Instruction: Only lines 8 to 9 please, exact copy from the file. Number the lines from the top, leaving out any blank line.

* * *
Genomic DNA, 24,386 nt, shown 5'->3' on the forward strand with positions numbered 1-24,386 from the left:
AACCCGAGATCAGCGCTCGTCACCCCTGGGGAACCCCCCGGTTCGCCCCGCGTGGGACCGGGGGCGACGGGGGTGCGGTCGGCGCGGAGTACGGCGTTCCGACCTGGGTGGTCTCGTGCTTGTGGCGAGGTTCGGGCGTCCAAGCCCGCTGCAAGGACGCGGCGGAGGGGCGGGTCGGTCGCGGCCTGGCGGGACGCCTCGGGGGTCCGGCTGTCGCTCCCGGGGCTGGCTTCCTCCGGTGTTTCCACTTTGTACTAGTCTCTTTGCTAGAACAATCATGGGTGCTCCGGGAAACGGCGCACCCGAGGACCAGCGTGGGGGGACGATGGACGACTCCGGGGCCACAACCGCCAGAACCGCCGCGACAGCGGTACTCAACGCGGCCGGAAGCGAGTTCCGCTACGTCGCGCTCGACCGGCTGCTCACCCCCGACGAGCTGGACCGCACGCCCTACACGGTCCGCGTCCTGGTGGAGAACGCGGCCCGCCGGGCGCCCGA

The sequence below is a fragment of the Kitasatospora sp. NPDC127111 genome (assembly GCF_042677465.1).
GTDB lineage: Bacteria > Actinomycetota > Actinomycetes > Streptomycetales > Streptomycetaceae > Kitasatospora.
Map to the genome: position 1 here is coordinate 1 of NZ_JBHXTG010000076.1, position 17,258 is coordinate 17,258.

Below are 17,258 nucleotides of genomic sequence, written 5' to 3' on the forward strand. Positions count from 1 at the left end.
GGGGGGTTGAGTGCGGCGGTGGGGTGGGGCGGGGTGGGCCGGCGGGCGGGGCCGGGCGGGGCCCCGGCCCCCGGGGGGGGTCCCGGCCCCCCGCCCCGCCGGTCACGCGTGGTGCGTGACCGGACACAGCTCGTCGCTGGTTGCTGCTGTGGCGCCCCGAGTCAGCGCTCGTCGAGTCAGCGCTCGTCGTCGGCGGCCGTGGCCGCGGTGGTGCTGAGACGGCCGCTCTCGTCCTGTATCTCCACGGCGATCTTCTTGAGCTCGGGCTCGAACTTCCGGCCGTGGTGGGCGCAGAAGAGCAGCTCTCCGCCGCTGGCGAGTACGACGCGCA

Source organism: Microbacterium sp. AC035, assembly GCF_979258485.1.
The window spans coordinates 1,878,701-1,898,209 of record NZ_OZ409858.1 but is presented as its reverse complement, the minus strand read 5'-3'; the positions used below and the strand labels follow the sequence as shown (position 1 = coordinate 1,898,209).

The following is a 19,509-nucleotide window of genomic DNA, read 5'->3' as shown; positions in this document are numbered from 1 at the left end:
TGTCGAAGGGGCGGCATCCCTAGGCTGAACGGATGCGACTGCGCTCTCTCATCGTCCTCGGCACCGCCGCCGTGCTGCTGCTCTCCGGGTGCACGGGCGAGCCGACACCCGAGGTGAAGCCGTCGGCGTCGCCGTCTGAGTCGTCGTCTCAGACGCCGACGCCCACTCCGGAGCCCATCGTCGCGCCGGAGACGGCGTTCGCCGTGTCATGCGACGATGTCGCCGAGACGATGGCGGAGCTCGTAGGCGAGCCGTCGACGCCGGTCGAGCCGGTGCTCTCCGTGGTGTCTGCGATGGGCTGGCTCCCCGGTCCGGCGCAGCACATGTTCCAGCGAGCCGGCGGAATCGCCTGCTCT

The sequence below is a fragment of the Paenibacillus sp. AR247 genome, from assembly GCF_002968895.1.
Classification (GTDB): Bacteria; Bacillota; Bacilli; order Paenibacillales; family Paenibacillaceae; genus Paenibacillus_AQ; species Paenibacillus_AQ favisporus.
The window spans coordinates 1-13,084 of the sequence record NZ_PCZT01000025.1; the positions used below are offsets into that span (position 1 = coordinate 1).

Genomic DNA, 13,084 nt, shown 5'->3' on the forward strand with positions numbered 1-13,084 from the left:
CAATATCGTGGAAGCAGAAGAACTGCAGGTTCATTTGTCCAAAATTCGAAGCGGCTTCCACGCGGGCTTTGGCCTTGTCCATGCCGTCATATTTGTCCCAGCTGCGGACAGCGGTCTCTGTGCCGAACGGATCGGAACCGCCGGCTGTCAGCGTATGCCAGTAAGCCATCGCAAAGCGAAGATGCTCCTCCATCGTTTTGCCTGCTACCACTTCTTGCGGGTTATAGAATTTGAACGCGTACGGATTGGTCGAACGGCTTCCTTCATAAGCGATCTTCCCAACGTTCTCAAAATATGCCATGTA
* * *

Source organism: Microbacterium sp. AC035, assembly GCF_979258485.1.
The window spans coordinates 1,878,701-1,898,209 of record NZ_OZ409858.1 but is presented as its reverse complement, the minus strand read 5'-3'; the positions used below and the strand labels follow the sequence as shown (position 1 = coordinate 1,898,209).